By Roxanne Lee
The week of Dec. 1, a cluster of 18 tornadoes struck the southwest over the course of two days, killing five people and causing thousands of dollars in property damage. The damage brought on by the tornadoes was tragic, but was by no means out of place for this year.
On Aug. 24, tornadoes touched down in Central Indiana and Northwest Ohio. It was one of the largest tornado outbreaks in the month of August on record, and it stood out both for its record number of tornadoes and for how it caught meteorologists off guard. Tornadoes are unusual in late August, never mind the record breaking amount that was observed and their unusual strength.
In 2016, 884 tornadoes occurred in the U.S., causing 17 deaths. The cost of storm damage from the first half of 2016 alone cost 8.5 billion dollars. So, what exactly is going on? It seems almost logical that the increase would be caused by global warming—as global warming has far reaching, damaging effects on all the elements that make up a storm, like temperature and water currents. But the most recent answer looks to be more confounding than the most obvious explanation.
Last spring, a research team led by Michael Tippett, associate professor of applied physics and applied mathematics at Columbia Engineering, published a paper showing that the average number of tornadoes per outbreak has increased since 1954. (A tornado outbreak is when multiple tornadoes are spawned by the same synoptic scale weather system, and at least six to ten tornadoes are needed to qualify. Most tornado impacts in the U.S. come from tornado outbreaks).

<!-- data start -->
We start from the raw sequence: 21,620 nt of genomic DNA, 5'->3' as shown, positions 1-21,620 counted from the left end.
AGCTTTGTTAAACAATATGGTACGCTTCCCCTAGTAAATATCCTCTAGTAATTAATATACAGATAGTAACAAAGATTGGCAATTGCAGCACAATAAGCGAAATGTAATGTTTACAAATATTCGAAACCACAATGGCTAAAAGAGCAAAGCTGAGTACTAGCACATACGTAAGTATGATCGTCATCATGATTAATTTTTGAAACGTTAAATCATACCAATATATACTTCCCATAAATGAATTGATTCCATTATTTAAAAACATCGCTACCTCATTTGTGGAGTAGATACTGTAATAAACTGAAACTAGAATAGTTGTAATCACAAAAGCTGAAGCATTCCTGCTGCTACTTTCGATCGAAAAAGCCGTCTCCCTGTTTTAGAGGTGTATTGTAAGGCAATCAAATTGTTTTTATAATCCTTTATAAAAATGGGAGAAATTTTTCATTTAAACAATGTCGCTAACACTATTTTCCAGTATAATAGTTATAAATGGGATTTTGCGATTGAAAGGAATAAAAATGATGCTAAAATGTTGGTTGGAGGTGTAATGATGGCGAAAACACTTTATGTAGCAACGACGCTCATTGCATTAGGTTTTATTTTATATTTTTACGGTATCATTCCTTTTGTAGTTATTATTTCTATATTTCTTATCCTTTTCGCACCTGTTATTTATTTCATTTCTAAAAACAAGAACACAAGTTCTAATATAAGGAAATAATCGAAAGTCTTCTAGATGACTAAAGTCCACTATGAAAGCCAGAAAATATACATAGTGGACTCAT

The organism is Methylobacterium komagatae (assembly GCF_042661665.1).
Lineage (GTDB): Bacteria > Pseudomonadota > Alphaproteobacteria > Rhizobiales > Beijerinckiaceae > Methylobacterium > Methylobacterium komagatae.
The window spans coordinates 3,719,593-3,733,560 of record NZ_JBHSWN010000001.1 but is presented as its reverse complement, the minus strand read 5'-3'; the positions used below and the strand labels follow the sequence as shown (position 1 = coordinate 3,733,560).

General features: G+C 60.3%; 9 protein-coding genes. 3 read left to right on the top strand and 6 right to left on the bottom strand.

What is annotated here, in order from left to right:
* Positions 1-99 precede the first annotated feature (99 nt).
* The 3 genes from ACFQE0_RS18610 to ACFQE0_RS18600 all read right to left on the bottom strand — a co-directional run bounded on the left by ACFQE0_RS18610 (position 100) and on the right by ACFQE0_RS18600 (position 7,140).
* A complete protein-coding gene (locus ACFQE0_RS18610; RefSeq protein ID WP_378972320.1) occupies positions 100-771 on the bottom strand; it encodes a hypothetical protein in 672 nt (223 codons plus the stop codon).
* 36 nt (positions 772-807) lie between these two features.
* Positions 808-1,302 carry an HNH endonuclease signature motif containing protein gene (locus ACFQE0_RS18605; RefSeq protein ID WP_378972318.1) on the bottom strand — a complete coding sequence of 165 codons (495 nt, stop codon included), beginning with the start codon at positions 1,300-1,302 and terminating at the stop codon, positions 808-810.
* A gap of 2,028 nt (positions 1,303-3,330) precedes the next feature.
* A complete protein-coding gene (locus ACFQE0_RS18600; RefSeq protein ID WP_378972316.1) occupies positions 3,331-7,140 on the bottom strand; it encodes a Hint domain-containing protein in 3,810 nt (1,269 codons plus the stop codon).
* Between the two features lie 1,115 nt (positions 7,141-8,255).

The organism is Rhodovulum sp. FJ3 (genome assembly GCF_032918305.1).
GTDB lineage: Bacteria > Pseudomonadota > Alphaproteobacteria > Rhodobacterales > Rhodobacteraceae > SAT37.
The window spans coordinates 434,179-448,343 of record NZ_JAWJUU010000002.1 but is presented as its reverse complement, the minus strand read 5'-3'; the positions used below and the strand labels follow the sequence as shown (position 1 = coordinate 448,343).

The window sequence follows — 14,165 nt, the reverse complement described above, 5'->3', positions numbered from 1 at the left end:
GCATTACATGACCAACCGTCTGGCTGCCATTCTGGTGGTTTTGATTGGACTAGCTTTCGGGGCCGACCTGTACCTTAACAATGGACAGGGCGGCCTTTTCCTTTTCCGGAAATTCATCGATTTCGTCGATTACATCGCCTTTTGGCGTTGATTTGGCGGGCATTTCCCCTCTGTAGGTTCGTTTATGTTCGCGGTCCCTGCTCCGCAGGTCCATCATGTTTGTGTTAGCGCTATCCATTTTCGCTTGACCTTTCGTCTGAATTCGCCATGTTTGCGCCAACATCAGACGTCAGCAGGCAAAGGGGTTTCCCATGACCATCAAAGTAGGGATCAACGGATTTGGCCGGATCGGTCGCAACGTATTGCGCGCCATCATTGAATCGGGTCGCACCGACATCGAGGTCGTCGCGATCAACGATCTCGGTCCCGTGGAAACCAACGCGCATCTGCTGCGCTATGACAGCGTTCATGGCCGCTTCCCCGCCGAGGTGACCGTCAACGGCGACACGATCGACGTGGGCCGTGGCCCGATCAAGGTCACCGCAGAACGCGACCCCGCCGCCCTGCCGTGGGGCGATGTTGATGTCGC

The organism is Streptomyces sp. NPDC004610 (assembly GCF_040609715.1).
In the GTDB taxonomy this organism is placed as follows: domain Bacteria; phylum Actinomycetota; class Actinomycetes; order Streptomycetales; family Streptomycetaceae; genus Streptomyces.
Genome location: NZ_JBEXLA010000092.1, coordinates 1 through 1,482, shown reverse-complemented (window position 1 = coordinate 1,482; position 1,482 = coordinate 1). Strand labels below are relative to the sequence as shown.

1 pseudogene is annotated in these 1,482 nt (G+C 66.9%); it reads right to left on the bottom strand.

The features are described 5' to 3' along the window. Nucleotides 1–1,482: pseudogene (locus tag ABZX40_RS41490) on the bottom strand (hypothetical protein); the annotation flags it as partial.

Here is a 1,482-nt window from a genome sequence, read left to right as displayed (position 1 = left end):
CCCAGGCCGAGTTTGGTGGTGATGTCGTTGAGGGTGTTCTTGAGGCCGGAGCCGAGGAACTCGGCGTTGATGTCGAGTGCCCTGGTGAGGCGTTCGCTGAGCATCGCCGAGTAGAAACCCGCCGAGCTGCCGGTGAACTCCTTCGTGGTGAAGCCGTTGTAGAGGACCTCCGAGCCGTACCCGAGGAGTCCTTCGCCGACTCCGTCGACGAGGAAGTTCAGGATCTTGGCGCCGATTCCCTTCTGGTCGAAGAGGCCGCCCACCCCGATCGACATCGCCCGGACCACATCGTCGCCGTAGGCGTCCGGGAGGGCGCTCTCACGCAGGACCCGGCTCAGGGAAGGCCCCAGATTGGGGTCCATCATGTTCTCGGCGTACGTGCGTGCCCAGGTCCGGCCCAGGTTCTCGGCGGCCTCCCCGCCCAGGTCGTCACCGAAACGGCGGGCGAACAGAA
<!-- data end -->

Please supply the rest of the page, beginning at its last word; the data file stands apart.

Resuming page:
The trend of outbreaks is increasing fastest for the more extreme outbreaks; but the study did not look for a cause. The same team conducted a study looking at the increasing trends of modern tornadoes, and revealed their findings in a new paper published Dec. 1. The study used two National Oceanic and Atmospheric Administration (NOAA) datasets–one of tornado reports and the other of observation-based estimates of meteorological quantitates associated with tornado outbreaks.
The team measured the severity by number of tornadoes per outbreak, and found some unexpected trends. Specifically, the trends that did not match up with their expectations based on our current understanding of climate change. They found that the average number of tornadoes during outbreaks has risen, and trends are increasing fastest for the more extreme outbreaks. The increase is fairly obvious and easy to track, but the reason behind the increase in the sizes of tornado outbreaks is more complicated.
To investigate the possible causes of the tornadoes the team looked at two factors. The first is convective available potential energy, CAPE—which is the amount of energy a parcel of air would have if it was lifted some distance vertically through the atmosphere–and storm relative helicity, which is a measure of vertical wind shear. Model studies have shown that in a warmer climate, such as one created by global warming, CAPE will increase, leading from more favorable environments to severe thunderstorms and storms. However, in the study of the tornadoes led by Tippett and coauthors, they saw trends not associated with an increased CAPE. Instead it focused on trends in storm helicity, which has not been projected to increase under climate change.
Tippett says that the outbreak changes don’t look to be the result of our current understanding of global warming, which implies to two possibilities; either the increased tornado outbreaks are not due to global warming, or global warming currently has an effect on tornadoes and storm weather that we don’t yet understand. They don’t understand how the shear changes could be related to climate change, and more studies are needed to find attributing factors. The increase in extreme tornado outbreaks is concerning to both meteorologists, who need more complete understanding of tornadoes and weather to predict them, and insurance companies, who need information on past and future storms to plan accordingly.